32 (1) Where the amount to which an owner is entitled upon an expropriation or claim for injurious affection is determined by the Tribunal and the amount awarded by the Tribunal is 85 per cent, or more, of the amount offered by the statutory authority, the Tribunal shall make an order directing the statutory authority to pay the reasonable legal, appraisal and other costs actually incurred by the owner for the purposes of determining the compensation payable, and may fix the costs in a lump sum or may order that the determination of the amount of such costs be referred to an assessment officer who shall assess and allow the costs in accordance with this subsection and the tariffs and rules prescribed under clause 44 (d). 2017, c. 23, Sched. 5, s. 35.
Per s.32(1), a successful owner is entitled to an order directing the statutory authority to pay his or her reasonable legal, appraisal and other costs incurred for the purposes of determining the compensation payable. A successful owner is one who, in the words of the statute, is awarded 85% or more, of the amount offered by the statutory authority. The Board has jurisdiction to disallow a portion of the owners’ costs, even where the 85% threshold is met, where the expenses are found to be unreasonable.
The assessment officer is entitled to consider the total sum claimed for costs in light of the amounts at issue in the proceeding. In D.D.S Investments Ltd. v Toronto (City) (2012), 107 LCR. 164 2012 Carswell Not 10991 (Ont. S.C.J.), the claimant sought recovery for legal accounts of six lawyers, in addition to the lawyer who handled the compensation hearing. The Officer disallowed the majority of accounts.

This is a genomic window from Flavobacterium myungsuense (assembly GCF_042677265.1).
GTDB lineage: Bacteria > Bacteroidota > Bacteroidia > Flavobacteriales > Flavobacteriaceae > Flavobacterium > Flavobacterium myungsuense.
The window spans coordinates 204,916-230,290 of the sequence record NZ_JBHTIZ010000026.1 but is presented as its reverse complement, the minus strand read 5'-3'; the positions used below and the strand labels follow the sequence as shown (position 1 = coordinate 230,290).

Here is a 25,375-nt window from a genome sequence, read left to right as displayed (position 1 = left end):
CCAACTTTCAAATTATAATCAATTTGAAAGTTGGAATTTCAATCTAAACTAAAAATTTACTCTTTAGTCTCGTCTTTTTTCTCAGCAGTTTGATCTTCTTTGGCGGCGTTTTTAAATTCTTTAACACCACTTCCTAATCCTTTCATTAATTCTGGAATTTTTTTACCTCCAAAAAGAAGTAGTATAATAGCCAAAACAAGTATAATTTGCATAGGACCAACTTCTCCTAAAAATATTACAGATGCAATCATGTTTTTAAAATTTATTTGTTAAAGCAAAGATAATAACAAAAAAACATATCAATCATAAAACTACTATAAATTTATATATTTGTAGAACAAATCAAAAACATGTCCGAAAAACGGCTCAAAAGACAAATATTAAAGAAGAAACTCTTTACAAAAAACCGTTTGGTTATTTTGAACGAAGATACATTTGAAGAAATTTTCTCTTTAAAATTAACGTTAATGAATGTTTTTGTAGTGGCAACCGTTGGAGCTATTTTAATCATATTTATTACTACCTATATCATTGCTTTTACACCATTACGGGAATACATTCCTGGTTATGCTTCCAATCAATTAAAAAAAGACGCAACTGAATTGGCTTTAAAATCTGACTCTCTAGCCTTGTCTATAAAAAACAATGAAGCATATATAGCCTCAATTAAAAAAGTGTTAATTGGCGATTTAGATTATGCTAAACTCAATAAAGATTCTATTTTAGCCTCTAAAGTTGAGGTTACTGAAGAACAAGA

Such matter as duplication of time and the costs of an expert witness which was of little use to the proceeding were found not to be reasonable. Campbell v. Brennan (1976) 11 LCR 9. There is responsibility on the solicitor to keep sufficient records to enable them to demonstrate the fairness of the account they present. For a discussion on the factors to be considered in assessing the reasonableness of legal fees claim, see D.S.S Investments, supra.
Where the amount to which an owner is entitled upon an expropriation or claim for injurious affection is determined by the Tribunal and the amount awarded by the Tribunal is less than 85 per cent of the amount offered by the statutory authority, the Tribunal may make such order, if any, for the payment of costs as it considers appropriate, and may fix the costs in a lump sum or may order that the determination of the amount of such costs be referred to an assessment officer who shall assess and allow the costs in accordance with the order and the tariffs and rules prescribed under clause 44 (d) in like manner to the assessment of costs awarded on a party and party basis
Awards under S. 32(2)
The Board has discretion to deny a claimants cost claim where the award at a Tribunal is below 85% of the amount offered by the expropriating authority. The Board exercises its discretion to award costs.
Circumstances Where Adverse Cost Order Made Against Party
In accordance with the Ontario Land Tribunal Rules of Practice and Procedure, s.23.9 sets out the limited circumstances where a Tribunal may order costs against a party only where the conduct or course of conduct has been frivolous or vexatious or if the party has acted in bad faith. Further explanation is detailed therein: https://olt.gov.on.ca/wp-